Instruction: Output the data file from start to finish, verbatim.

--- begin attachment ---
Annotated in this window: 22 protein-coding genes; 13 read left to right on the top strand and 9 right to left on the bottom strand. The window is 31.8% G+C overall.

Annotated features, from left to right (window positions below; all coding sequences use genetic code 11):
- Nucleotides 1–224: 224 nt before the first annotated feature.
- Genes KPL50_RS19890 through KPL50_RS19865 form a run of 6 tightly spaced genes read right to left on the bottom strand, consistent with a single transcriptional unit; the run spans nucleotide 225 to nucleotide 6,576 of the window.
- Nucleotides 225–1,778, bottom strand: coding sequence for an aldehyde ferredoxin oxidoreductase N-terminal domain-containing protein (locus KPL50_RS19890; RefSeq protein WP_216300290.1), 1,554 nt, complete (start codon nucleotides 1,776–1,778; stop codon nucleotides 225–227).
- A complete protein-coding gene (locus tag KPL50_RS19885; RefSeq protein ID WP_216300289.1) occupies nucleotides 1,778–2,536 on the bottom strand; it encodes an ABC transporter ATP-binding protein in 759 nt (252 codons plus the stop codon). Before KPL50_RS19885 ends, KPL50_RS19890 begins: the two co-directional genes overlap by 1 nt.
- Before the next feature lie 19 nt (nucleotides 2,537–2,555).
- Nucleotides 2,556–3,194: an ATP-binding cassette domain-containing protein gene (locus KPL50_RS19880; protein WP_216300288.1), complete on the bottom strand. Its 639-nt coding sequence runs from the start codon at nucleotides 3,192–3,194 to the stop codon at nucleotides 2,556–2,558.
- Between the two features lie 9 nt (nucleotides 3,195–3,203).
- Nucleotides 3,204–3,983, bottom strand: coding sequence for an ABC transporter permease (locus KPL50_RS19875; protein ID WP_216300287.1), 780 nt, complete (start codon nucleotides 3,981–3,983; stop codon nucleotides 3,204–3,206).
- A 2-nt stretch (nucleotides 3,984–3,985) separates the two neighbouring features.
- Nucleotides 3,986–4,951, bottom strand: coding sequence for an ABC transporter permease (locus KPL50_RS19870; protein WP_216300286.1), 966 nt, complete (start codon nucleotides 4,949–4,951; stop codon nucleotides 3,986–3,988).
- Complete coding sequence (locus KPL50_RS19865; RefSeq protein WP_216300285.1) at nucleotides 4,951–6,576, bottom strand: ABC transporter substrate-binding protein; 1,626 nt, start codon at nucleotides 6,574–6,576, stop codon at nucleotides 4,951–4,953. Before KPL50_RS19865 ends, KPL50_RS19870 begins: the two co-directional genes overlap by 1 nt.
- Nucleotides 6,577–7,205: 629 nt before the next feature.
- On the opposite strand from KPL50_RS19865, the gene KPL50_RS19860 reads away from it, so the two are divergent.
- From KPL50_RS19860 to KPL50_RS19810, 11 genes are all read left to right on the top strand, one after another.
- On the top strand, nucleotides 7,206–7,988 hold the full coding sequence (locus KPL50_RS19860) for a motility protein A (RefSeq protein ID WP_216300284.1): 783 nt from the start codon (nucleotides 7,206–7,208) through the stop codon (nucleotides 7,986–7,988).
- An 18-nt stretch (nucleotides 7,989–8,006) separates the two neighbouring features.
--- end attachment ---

Annotated in this window: 22 protein-coding genes; 13 read left to right on the top strand and 9 right to left on the bottom strand. The window is 31.8% G+C overall.

Annotated features, from left to right (window positions below; all coding sequences use genetic code 11):
- Nucleotides 1–224: 224 nt before the first annotated feature.
- Genes KPL50_RS19890 through KPL50_RS19865 form a run of 6 tightly spaced genes read right to left on the bottom strand, consistent with a single transcriptional unit; the run spans nucleotide 225 to nucleotide 6,576 of the window.
- Nucleotides 225–1,778, bottom strand: coding sequence for an aldehyde ferredoxin oxidoreductase N-terminal domain-containing protein (locus KPL50_RS19890; RefSeq protein WP_216300290.1), 1,554 nt, complete (start codon nucleotides 1,776–1,778; stop codon nucleotides 225–227).
- A complete protein-coding gene (locus tag KPL50_RS19885; RefSeq protein ID WP_216300289.1) occupies nucleotides 1,778–2,536 on the bottom strand; it encodes an ABC transporter ATP-binding protein in 759 nt (252 codons plus the stop codon). Before KPL50_RS19885 ends, KPL50_RS19890 begins: the two co-directional genes overlap by 1 nt.
- Before the next feature lie 19 nt (nucleotides 2,537–2,555).
- Nucleotides 2,556–3,194: an ATP-binding cassette domain-containing protein gene (locus KPL50_RS19880; protein WP_216300288.1), complete on the bottom strand. Its 639-nt coding sequence runs from the start codon at nucleotides 3,192–3,194 to the stop codon at nucleotides 2,556–2,558.
- Between the two features lie 9 nt (nucleotides 3,195–3,203).
- Nucleotides 3,204–3,983, bottom strand: coding sequence for an ABC transporter permease (locus KPL50_RS19875; protein ID WP_216300287.1), 780 nt, complete (start codon nucleotides 3,981–3,983; stop codon nucleotides 3,204–3,206).
- A 2-nt stretch (nucleotides 3,984–3,985) separates the two neighbouring features.
- Nucleotides 3,986–4,951, bottom strand: coding sequence for an ABC transporter permease (locus KPL50_RS19870; protein WP_216300286.1), 966 nt, complete (start codon nucleotides 4,949–4,951; stop codon nucleotides 3,986–3,988).
- Complete coding sequence (locus KPL50_RS19865; RefSeq protein WP_216300285.1) at nucleotides 4,951–6,576, bottom strand: ABC transporter substrate-binding protein; 1,626 nt, start codon at nucleotides 6,574–6,576, stop codon at nucleotides 4,951–4,953. Before KPL50_RS19865 ends, KPL50_RS19870 begins: the two co-directional genes overlap by 1 nt.
- Nucleotides 6,577–7,205: 629 nt before the next feature.
- On the opposite strand from KPL50_RS19865, the gene KPL50_RS19860 reads away from it, so the two are divergent.
- From KPL50_RS19860 to KPL50_RS19810, 11 genes are all read left to right on the top strand, one after another.
- On the top strand, nucleotides 7,206–7,988 hold the full coding sequence (locus KPL50_RS19860) for a motility protein A (RefSeq protein ID WP_216300284.1): 783 nt from the start codon (nucleotides 7,206–7,208) through the stop codon (nucleotides 7,986–7,988).
- An 18-nt stretch (nucleotides 7,989–8,006) separates the two neighbouring features.